There is a grand total of five castles across Suffolk and whilst each has its own unique history, they are all linked by the wider history of Suffolk itself. Many of the castles in Suffolk were built by or connected to the the Bigods – a powerful Norman family who assisted William the Conqueror with his battle for England in 1066. They were rewarded with manors and lands through East Anglia and the family has shaped the landscape almost as much as the history of Suffolk.

Framlingham Castle

Bungay Castle


Originally a Norman castle, built around 1100 by Roger Bigod of Norfolk, Bungay Castle took advantage of the curve of the River Waveney which gave the castle protection from attack. The castle, along with Framlingham Castle, was confiscated by Henry II in 1154 in the attempt to establish his rule as the loyalty of Roger’s son Hugh was questioned at the beginning of his reign due to Hugh’s involvement in the anarchy of the previous civil wars. By 1163 Hugh no longer posed a threat to the king and so Henry returned his lands to him. Hugh began the construction of a stone keep which took 10 years to complete. Whilst Bungay was not the largest castle in the country, its walls were between 5 and 7 metres thick and stood more than 33 metres high. Hugh could boast he had one of the most impregnable fortresses in England.


At the end of the Revolt of 1173 – 1174 Hugh was declared an outlawed traitor and Henry II arranged to have both Bungay and Framlingham Castles destroyed. Preparations for the destruction of Bungay Castle were put into action but Hugh managed to save the castle on payment of one thousand marks. The site was then restored by the Bigods and developed by Roger Bigod in 1294 who is believed to be responsible for building the massive tower gates. After Roger’s death in 1306 the castle fell into disrepair as he had no heirs to inherit it.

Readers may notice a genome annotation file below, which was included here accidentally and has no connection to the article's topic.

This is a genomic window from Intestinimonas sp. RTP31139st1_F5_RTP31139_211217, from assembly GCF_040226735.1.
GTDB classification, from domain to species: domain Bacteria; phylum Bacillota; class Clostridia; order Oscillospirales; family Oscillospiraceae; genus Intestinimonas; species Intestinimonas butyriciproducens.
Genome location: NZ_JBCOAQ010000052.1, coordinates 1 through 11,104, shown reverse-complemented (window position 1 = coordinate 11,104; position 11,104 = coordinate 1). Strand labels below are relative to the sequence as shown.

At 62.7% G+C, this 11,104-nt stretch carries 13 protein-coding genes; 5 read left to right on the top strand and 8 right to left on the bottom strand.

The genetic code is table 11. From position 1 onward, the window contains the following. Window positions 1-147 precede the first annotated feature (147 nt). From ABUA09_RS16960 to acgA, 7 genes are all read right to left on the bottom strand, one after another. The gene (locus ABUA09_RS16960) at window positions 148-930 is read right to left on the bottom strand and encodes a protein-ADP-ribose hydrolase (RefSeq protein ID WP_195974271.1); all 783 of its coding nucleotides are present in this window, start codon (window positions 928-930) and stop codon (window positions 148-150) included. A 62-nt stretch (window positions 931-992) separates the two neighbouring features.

Restoration work was carried out in 1934  with repair, excavation and rebuilding taking place which have revealed many new features which had been hidden for previous centuries. All that remains of Bungay Castle today are two towers that once formed the gatehouse as well as a fragment of the keep. Admission the the castle keep is free but donations are welcome. Open daily from 10am to 4pm and there is a visitors centre located nearby on Cross Street.

Framlingham Castle

An early Norman motte and bailey castle was built in Framlingham in 1148 but this was destroyed by Henry II in the aftermath of the Revolt of 1173 – 1174. Roger Bigod constructed the replacement which was unusual at the time as the castle had no central keep but a curtain wall with thirteen mural towers to defend the castle. Despite this defensive architectural design, the castle was taken by King John in 1216. By the end of th


e thirteenth century Framlingham Castle had become quite luxurious, surrounded by parkland used for hunting.

The castle went on to become the heart of the estates of the Mowbray and Howard families in the fifteenth and sixteenth centuries. Two artificial meares were built around the castle and within the walls pleasure gardens were built with older parts of the castle redesigned for visitors to enjoy the resulting views. However the castle fell into disrepair by the end of the sixteenth century as the Dukes made less use of the castle and it p

assed back to the Crown with the surrounding estates sold off.

In 1613 James I returned Framlingham Castle to Thomas Howard, the Earl of Suffolk but the castle was derelict. Thomas’ son fell in debt and sold the castle to Pembroke College with the condition that the college destroy the internal castle buildings and construct a poorhouse under the terms of the recently passed Poor Law. The first poorhouse, the Red House, was built in the late 1650s but it proved unsatisfactory and was used as a public house. Around this time the maintenance of the meares stopped and much the surrounding area returned to meadow. In 1699 a second attempt for a poorhouse was made which failed, and a third attempt was made in 1729 but the law was reformed in 1834 and in 1839 the site at the castle closed.

In 1913 Pembroke College donated the castle to Commissioner of Works and during the Second World War it was used by the military as part of the regional defences against a potential German invasion. Today Framlingham Castle is owned by English Heritage and is run as a tourist attraction. It is a Grade I listed building. The castle is open daily from 10am to 6pm from March to September 30th 2016 with admission: Adults – £7.60, Child – £4.50, Concession £6.80. For further details please see the website.

Clare Castle

Clare Castle was built by Richard Fitz shortly after the Norman conquest of England. The exact date of the castle’s construction is unknown, only that the first recordings of the castle appeared in 1090. The motte and bailey structure had two baileys instead of the typical one, and the motte was 259 metres wide and 30 metres tall. The two baileys were protected by deep ditches and steep palisades. In the thirteenth century the castle was improved in stone with a new bailey built.